These different sorts of photographic staging have a performative effect in the sense suggested by Judith Butler when it comes to gender (Butler 2006): they impose standards, visual standards in this case, but allow the subjectivation of these standards (Cotton 2016). They offer models and images producers the possibility of reacting to them. They can, for example, be reused by the models themselves according to their own individual strategies, as the co-constructed portraits of Aubrey Graham in the Democratic Republic of Congo reflect for instance (Graham 2016). Colonial identity photography also paved the way for the proliferation of independent studios and the use of photography in family and social events (Nimis and Nur Goni 2018). Therefore, rather than view iconographic representations in a binary manner (in this case, opposing dominant / dominated; Europeans / Africans; etc.), we contribute to a vein of research that raises question about how they influence each other (Peffer and Cameron 2013). It is a question of analysing how these representations intervene in the photographic and scientific project, how the producers of images manage to become emancipated from (or to play with) these colonial or miserabilist legacies or these modernist representations of the continent.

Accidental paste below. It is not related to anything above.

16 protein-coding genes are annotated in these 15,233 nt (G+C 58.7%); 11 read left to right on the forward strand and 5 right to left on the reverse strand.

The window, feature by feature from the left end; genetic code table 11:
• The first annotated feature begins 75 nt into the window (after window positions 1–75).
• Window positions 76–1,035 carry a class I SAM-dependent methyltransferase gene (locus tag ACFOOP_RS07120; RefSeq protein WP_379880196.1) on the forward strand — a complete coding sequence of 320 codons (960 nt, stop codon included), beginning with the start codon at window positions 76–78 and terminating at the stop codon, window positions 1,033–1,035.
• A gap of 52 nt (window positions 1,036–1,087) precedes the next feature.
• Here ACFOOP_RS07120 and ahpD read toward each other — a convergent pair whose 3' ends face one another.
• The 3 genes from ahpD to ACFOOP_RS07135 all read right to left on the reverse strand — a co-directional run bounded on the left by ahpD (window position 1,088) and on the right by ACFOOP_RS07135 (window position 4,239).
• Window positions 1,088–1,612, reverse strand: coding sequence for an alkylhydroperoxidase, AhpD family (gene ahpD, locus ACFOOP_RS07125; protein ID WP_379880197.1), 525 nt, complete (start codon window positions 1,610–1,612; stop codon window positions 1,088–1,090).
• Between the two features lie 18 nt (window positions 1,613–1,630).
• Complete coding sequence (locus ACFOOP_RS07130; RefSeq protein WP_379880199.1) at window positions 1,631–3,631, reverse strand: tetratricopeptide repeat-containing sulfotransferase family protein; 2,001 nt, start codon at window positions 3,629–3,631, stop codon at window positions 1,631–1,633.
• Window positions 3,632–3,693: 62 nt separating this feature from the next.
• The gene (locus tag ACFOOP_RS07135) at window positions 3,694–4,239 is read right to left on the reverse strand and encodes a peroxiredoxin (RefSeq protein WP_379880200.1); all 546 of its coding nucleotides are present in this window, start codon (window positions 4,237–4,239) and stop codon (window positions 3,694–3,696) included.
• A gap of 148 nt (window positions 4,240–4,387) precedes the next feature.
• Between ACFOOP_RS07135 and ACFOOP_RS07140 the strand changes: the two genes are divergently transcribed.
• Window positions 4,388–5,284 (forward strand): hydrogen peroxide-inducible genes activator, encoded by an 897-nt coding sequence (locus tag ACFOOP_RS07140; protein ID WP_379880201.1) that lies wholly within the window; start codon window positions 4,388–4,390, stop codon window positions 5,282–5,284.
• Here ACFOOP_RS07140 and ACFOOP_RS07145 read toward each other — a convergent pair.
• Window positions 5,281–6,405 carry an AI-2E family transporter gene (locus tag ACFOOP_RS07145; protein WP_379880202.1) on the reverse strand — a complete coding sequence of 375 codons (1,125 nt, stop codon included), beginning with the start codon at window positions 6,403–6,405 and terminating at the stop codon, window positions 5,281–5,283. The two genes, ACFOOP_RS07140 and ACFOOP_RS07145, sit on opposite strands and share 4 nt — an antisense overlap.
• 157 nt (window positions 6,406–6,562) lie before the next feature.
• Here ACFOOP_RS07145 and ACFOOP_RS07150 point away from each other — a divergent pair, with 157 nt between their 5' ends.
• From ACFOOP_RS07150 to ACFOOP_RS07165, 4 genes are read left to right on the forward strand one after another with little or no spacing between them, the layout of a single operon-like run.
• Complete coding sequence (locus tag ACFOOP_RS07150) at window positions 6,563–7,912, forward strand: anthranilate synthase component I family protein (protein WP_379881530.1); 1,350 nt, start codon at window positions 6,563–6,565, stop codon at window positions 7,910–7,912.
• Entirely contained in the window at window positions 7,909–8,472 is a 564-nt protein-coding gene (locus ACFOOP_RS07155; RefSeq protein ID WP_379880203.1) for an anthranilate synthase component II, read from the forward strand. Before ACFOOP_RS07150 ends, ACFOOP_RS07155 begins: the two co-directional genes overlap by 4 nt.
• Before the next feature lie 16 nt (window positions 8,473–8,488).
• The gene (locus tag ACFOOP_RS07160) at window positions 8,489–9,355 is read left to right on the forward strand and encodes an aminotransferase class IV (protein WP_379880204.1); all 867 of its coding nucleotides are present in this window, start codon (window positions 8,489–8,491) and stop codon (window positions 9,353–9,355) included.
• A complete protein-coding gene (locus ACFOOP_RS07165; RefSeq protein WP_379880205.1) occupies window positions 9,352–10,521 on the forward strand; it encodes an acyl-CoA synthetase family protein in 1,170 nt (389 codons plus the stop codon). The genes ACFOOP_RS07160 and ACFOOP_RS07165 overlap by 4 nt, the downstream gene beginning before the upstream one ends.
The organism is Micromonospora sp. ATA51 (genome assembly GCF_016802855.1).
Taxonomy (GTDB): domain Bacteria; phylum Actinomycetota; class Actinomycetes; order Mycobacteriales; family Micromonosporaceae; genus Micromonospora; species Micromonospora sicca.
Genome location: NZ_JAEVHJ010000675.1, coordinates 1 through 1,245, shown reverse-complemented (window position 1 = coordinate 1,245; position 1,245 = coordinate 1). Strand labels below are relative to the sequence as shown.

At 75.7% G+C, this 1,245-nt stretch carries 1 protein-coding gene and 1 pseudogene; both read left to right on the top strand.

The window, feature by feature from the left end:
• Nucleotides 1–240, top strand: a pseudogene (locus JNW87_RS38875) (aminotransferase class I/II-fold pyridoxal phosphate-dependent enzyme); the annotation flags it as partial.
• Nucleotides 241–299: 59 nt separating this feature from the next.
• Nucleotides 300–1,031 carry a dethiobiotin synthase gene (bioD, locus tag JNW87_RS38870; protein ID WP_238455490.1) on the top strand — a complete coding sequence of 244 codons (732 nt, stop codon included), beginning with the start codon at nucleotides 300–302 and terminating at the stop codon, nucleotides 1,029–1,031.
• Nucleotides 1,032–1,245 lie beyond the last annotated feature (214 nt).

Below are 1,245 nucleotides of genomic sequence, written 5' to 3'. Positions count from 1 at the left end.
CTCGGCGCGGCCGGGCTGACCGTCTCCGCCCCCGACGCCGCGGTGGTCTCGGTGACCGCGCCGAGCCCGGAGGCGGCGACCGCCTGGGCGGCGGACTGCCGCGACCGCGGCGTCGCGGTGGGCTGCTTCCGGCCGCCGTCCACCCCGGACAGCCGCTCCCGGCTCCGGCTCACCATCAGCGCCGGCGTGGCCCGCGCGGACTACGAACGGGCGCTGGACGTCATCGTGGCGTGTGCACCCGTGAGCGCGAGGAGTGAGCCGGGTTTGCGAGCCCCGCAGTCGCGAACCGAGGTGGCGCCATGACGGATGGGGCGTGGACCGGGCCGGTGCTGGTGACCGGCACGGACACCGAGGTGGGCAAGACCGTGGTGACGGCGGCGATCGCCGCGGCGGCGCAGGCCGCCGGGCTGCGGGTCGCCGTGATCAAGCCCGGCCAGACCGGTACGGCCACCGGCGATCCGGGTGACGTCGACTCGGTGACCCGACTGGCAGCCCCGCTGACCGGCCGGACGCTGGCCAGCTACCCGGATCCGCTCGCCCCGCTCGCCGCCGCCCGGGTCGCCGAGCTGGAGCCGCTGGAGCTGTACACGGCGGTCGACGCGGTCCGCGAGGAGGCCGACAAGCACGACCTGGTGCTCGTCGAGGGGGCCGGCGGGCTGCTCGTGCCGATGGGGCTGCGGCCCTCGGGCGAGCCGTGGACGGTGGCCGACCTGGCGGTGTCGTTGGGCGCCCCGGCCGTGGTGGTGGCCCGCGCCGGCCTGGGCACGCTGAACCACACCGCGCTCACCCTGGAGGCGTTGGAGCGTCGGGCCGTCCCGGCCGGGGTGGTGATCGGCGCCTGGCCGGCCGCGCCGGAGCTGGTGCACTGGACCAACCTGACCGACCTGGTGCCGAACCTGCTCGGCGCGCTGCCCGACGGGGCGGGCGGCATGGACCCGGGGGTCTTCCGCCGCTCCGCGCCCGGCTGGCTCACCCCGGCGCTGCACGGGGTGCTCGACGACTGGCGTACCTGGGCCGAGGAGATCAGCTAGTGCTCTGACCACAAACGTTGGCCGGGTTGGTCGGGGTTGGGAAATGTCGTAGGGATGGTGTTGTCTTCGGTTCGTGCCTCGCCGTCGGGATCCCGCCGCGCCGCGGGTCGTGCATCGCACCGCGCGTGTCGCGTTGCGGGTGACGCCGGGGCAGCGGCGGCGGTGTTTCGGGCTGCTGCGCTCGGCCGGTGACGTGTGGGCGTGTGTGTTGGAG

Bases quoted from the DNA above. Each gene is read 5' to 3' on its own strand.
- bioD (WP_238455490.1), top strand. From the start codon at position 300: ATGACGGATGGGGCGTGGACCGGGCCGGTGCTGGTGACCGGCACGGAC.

The field of the photographable varies with the circulation of the images themselves. It is the result of the interaction between the one who produces and shows the photographs, and an audience, that is, broadly speaking, those who will look at these photographs. It is a question of reflecting on the manner in which the images’ reception weighs up against—but also opposes or pushes forward—the production and showing of images. And this, whether this happens when photographs are commented upon during an elicitation interview (Collier and Collier 1986; Harper 2012) and according to the methodology of participatory photography; or when they are displayed to the public—which Christian Papinot calls “productive misunderstandings” (Papinot 2007). Indeed, these differences in interpretation of what photography represents and of its value raise questions about the image-producer’s approach. Photography can also be an opportunity to discuss with respondents about what makes sense for them: their subjective relationship to space, to cleanliness and dirt in the city (Guinchard, Havard, and Ogorzelec 2012), or to the physical environment of their neighbourhood (Schoepfer 2014). Photo elicitation favours exchange in the same way as the act of photographing in the street allows one to interact with passers-by.